Scientist of the Day - Edward Everett Hale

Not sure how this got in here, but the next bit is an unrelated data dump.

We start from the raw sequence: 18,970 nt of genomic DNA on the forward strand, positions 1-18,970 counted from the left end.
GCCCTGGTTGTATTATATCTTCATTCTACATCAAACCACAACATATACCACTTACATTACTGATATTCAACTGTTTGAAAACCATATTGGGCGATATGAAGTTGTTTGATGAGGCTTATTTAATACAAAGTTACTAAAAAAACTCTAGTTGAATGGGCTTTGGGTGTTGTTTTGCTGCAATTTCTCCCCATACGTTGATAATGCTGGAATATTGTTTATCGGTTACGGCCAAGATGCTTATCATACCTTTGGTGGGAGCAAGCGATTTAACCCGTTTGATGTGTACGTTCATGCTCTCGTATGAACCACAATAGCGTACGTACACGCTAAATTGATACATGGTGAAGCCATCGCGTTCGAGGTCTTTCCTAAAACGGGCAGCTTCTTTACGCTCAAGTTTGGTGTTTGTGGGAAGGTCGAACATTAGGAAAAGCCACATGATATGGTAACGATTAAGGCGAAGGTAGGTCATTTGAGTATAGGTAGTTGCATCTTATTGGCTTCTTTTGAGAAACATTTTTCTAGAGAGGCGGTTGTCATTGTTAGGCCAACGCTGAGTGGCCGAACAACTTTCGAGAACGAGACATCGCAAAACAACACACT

Edward Everett Hale, an American author, died June 10, 1909, at age 87. Hale was a prodigiously productive writer in the last half of the 19th century. Three of his occasional pieces seem worthy of mention in the scientific context of these blogs. In 1856, Hale published a piece called “The Last Voyage of the Resolute,” in which he was to first to set down the marvelous saga of HMS Resolute (see second image above), a Royal Navy ship that was frozen into the Arctic archipelago in 1854 and abandoned by her commander, and which then marvelously freed itself and drifted a thousand miles before being salvaged by an American whaler and brought back to New London, Connecticut. Little did Hale know, in 1856, that the Resolute would then be refurbished and returned to Queen Victoria, and that much later, when the Resolute was broken up, timber from her hull would be used to make the Resolute desk and given back to the United States, where it now sits in the Oval Office of the White House (third image). Hale published another story in the Atlantic Monthly in 1870-71, called "The Brick Moon," in which he was the first to propose the launching of an artificial satellite--he even beat Jules Verne to the punch here Finally, although it does not have much to do with science, we must mention Hale's most famous story, "The Man Without a Country" (1863). Most people know this sad saga of a man, Philip Nolan, who cursed his native land in court and was sentenced as a consequence to spend the rest of his life in exile on the high seas, forbidden not only to set foot ever again in the United States, but even to hear the name of his native country spoken aloud. Not everyone realizes that Philip Nolan was a fictional creation, an invented player in a tale of patriotism written in the early days of the Civil War to buttress the Union cause. Which is why we can show no image of Nolan, except a fictional one (fourth image). We can do better with Hale, who was unquestionably real. A bronze life-size statue of Hale stands in the Boston Public Garden (first image). Dr. William B. Ashworth, Jr., Consultant for the History of Science, Linda Hall Library and Associate Professor, Department of History, University of Missouri-Kansas City. Comments or corrections are welcome; please direct to firstname.lastname@example.org.